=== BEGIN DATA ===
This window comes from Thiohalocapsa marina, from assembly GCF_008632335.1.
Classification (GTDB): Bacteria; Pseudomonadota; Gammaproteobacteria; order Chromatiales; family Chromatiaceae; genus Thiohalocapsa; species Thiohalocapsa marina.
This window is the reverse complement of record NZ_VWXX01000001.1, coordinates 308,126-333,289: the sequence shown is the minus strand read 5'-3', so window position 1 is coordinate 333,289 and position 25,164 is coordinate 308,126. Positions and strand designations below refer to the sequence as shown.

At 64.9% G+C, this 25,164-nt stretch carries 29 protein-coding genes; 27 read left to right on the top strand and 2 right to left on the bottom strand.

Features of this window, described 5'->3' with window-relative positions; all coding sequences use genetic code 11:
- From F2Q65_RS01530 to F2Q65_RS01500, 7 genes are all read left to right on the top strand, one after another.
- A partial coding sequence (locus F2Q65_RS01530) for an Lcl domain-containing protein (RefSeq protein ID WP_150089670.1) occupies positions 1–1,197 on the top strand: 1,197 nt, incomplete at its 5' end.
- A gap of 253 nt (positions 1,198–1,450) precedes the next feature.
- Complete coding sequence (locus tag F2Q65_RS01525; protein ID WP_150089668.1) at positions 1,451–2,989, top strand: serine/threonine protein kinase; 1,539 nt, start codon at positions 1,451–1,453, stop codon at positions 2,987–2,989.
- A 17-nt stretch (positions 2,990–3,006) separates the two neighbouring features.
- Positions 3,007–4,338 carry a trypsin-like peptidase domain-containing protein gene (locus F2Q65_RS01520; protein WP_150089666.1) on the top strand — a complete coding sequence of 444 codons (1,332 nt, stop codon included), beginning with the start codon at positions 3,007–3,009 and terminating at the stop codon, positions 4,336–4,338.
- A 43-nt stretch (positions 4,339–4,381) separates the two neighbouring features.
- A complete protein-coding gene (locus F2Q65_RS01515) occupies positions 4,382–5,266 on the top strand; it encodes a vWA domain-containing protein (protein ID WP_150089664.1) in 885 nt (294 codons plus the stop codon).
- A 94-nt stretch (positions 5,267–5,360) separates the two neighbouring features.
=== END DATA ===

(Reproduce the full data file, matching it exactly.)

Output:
This window comes from Thiohalocapsa marina, from assembly GCF_008632335.1.
Classification (GTDB): Bacteria; Pseudomonadota; Gammaproteobacteria; order Chromatiales; family Chromatiaceae; genus Thiohalocapsa; species Thiohalocapsa marina.
This window is the reverse complement of record NZ_VWXX01000001.1, coordinates 308,126-333,289: the sequence shown is the minus strand read 5'-3', so window position 1 is coordinate 333,289 and position 25,164 is coordinate 308,126. Positions and strand designations below refer to the sequence as shown.

At 64.9% G+C, this 25,164-nt stretch carries 29 protein-coding genes; 27 read left to right on the top strand and 2 right to left on the bottom strand.

Features of this window, described 5'->3' with window-relative positions; all coding sequences use genetic code 11:
- From F2Q65_RS01530 to F2Q65_RS01500, 7 genes are all read left to right on the top strand, one after another.
- A partial coding sequence (locus F2Q65_RS01530) for an Lcl domain-containing protein (RefSeq protein ID WP_150089670.1) occupies positions 1–1,197 on the top strand: 1,197 nt, incomplete at its 5' end.
- A gap of 253 nt (positions 1,198–1,450) precedes the next feature.
- Complete coding sequence (locus tag F2Q65_RS01525; protein ID WP_150089668.1) at positions 1,451–2,989, top strand: serine/threonine protein kinase; 1,539 nt, start codon at positions 1,451–1,453, stop codon at positions 2,987–2,989.
- A 17-nt stretch (positions 2,990–3,006) separates the two neighbouring features.
- Positions 3,007–4,338 carry a trypsin-like peptidase domain-containing protein gene (locus F2Q65_RS01520; protein WP_150089666.1) on the top strand — a complete coding sequence of 444 codons (1,332 nt, stop codon included), beginning with the start codon at positions 3,007–3,009 and terminating at the stop codon, positions 4,336–4,338.
- A 43-nt stretch (positions 4,339–4,381) separates the two neighbouring features.
- A complete protein-coding gene (locus F2Q65_RS01515) occupies positions 4,382–5,266 on the top strand; it encodes a vWA domain-containing protein (protein ID WP_150089664.1) in 885 nt (294 codons plus the stop codon).
- A 94-nt stretch (positions 5,267–5,360) separates the two neighbouring features.